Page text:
The sleep-in ‘crisis’ has rarely left headlines since the issue arose in 2016. The most recent appeal was heard in February this year, and the sector is hoping that the Supreme Court will make its final decision later this year.
The case so far
The debate around sleep-in shifts came into the public eye when former Mencap employee, Clare Tomlinson-Blake challenged the fact that she wasn’t being paid National Minimum Wage (NMW) for the entire duration of her sleep-in shift, but was only paid if she was required to be awake, after the first hour of waking. She took the case to the Employment Tribunal, which ruled that she was entitled to receive NMW for all of the hours she spent either sleeping or awake – a decision which was unsuccessfully appealed by Mencap at the Employment Appeal Tribunal.
Mencap escalated the case to the Court of Appeal and, on 13th July 2018, the Court of Appeal ruled in favour of the provider, stating that care workers were not entitled to be paid NMW for the hours spent sleeping on a sleep-in shift. It did, however, say that NMW should be paid for all waking hours when staff were required to carry out duties.
Unison, representing Tomlinson-Blake, lodged an application to appeal to the Supreme Court to appeal the decision once again. The Supreme Court has now heard the case, and the sector is awaiting its final decision, which is not likely to be made until summer at the earliest according to experts.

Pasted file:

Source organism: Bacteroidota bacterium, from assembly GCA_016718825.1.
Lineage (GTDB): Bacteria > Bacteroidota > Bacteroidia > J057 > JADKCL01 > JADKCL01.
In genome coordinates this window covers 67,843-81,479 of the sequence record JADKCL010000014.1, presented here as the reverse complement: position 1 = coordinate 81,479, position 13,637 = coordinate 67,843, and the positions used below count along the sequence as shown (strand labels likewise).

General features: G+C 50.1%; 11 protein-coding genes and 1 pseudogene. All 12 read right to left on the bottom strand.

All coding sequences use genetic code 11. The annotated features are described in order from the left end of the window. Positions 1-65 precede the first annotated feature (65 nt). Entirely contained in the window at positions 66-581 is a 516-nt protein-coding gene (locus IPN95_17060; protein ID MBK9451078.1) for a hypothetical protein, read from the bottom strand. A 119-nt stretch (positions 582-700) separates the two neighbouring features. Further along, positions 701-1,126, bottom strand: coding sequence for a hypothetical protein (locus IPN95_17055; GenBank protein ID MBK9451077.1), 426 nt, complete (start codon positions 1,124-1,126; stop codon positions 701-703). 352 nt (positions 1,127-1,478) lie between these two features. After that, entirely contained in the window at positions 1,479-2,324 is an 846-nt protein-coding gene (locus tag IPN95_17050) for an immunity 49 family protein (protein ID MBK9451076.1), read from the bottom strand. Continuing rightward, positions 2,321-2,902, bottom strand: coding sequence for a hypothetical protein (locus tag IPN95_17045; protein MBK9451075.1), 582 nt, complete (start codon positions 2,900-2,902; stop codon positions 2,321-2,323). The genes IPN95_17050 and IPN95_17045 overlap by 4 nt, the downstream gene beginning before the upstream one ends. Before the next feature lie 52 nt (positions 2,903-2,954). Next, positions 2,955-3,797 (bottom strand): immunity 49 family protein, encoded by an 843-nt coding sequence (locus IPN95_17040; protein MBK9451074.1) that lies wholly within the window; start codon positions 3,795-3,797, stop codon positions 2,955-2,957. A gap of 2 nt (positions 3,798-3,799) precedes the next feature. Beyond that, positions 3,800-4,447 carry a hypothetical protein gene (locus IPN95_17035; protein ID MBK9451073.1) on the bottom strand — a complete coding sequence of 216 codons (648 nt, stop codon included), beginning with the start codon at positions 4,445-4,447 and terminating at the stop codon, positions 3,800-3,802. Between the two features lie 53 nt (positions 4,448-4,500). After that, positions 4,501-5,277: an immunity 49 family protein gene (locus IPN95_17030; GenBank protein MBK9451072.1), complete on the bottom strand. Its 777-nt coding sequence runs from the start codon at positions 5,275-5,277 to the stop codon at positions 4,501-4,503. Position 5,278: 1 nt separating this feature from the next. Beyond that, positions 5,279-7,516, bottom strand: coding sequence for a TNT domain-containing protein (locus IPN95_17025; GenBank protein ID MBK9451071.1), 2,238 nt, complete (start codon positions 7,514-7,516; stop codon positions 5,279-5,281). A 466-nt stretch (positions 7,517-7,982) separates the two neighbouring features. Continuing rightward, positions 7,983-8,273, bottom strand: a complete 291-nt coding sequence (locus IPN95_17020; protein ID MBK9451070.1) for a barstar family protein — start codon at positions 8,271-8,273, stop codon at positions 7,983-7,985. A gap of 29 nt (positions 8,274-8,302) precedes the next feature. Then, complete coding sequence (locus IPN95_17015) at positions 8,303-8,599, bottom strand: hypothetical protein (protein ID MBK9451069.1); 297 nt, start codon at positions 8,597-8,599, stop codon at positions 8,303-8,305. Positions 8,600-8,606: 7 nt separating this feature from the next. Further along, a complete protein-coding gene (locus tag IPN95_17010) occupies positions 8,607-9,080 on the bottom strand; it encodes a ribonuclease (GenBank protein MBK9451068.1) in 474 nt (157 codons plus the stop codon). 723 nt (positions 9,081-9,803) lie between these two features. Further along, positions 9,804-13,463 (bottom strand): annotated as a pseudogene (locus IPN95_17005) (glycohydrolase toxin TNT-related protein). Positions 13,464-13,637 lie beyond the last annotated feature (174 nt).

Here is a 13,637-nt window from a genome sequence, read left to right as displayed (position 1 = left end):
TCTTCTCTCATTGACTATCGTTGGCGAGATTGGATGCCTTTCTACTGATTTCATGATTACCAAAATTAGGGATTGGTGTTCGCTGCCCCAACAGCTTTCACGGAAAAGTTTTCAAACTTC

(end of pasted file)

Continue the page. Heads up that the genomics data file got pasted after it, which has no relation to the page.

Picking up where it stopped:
The back-pay bill
Before the decision by the Court of Appeal, the entire sector had concerns over what it would mean for social care providers were the Employment Appeal Tribunal’s decision to be upheld.
Surveys showed that nearly 70% of the care sector was threatened by the sleep-in pay crisis, with an estimated £400m back-pay bill that providers were worried they would have to find, despite not being able to afford it.
As a tool to help, HMRC created the Social Care Compliance Scheme (SCCS), introduced on the back of three separate appeal cases dealing with the issue of sleep-ins (one of which was the Mencap v Tomlinson-Blake case).
The SCCS was aimed at encouraging providers to reimburse staff for any NMW ‘underpayments’ related to sleep-in shifts.
It effectively gave providers who signed up to it more time to determine whether they had underpaid staff and more time to pay care workers the arrears.
Many providers were reluctant to sign up, and once the Court of Appeal upheld Mencap’s appeal, the scheme became somewhat redundant until the Supreme Court’s decision is made.
The sleep-ins case has become an important topic for the social care sector.
The uncertainty puts increased stress and pressure on providers, and the back-pay bill is still unaffordable for most. But at a time when the sector is keen to improve the perception of care and encourage people to see it as a skilled and valuable profession, what would be the better outcome?